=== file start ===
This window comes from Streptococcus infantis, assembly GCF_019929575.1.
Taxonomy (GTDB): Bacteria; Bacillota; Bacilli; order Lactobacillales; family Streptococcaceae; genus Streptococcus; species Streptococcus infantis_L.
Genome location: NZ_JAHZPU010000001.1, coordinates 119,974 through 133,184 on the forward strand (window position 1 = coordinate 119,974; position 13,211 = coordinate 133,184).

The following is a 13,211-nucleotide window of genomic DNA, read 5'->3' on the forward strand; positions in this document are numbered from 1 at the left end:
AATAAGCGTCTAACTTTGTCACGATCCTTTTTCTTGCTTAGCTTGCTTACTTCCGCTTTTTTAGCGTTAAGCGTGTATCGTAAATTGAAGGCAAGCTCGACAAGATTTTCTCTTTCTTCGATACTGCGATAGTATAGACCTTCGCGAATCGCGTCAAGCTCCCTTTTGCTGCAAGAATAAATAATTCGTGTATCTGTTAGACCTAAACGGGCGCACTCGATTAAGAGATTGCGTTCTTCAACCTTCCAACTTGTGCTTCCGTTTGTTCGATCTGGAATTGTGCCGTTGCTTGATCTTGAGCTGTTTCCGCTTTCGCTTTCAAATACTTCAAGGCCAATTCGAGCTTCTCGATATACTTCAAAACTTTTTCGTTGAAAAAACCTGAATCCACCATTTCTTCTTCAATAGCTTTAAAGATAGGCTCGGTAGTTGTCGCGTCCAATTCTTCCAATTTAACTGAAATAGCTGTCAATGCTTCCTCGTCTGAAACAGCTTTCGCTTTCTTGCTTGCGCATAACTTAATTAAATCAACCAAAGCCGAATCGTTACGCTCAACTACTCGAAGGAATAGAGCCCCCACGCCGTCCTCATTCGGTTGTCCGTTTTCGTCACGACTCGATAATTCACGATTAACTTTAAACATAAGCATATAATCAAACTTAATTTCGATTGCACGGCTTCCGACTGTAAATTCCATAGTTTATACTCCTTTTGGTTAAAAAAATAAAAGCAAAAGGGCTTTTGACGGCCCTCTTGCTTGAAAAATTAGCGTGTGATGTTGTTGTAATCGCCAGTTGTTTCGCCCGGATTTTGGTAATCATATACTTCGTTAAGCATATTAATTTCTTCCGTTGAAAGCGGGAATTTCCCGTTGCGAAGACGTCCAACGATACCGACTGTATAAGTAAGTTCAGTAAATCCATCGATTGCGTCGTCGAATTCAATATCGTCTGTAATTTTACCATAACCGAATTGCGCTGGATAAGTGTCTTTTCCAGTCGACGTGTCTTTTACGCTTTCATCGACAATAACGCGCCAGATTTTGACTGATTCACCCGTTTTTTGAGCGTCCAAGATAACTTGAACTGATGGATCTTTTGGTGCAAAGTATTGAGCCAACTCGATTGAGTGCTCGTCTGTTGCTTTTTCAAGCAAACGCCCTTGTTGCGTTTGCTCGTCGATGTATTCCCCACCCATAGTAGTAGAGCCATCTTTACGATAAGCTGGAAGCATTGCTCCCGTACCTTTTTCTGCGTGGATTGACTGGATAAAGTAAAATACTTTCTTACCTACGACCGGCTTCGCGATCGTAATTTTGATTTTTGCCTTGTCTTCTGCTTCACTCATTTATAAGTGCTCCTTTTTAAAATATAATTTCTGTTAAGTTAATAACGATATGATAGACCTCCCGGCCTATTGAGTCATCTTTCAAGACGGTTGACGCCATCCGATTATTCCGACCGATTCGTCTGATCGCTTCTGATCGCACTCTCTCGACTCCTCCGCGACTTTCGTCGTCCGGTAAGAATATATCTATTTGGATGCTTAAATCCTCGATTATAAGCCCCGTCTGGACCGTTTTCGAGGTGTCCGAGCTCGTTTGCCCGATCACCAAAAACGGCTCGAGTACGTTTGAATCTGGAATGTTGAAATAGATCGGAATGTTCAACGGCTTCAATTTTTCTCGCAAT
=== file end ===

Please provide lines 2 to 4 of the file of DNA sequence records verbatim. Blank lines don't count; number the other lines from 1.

Taxonomy (GTDB): Bacteria; Bacillota; Bacilli; order Lactobacillales; family Streptococcaceae; genus Streptococcus; species Streptococcus infantis_L.
Genome location: NZ_JAHZPU010000001.1, coordinates 119,974 through 133,184 on the forward strand (window position 1 = coordinate 119,974; position 13,211 = coordinate 133,184).

The following is a 13,211-nucleotide window of genomic DNA, read 5'->3' on the forward strand; positions in this document are numbered from 1 at the left end: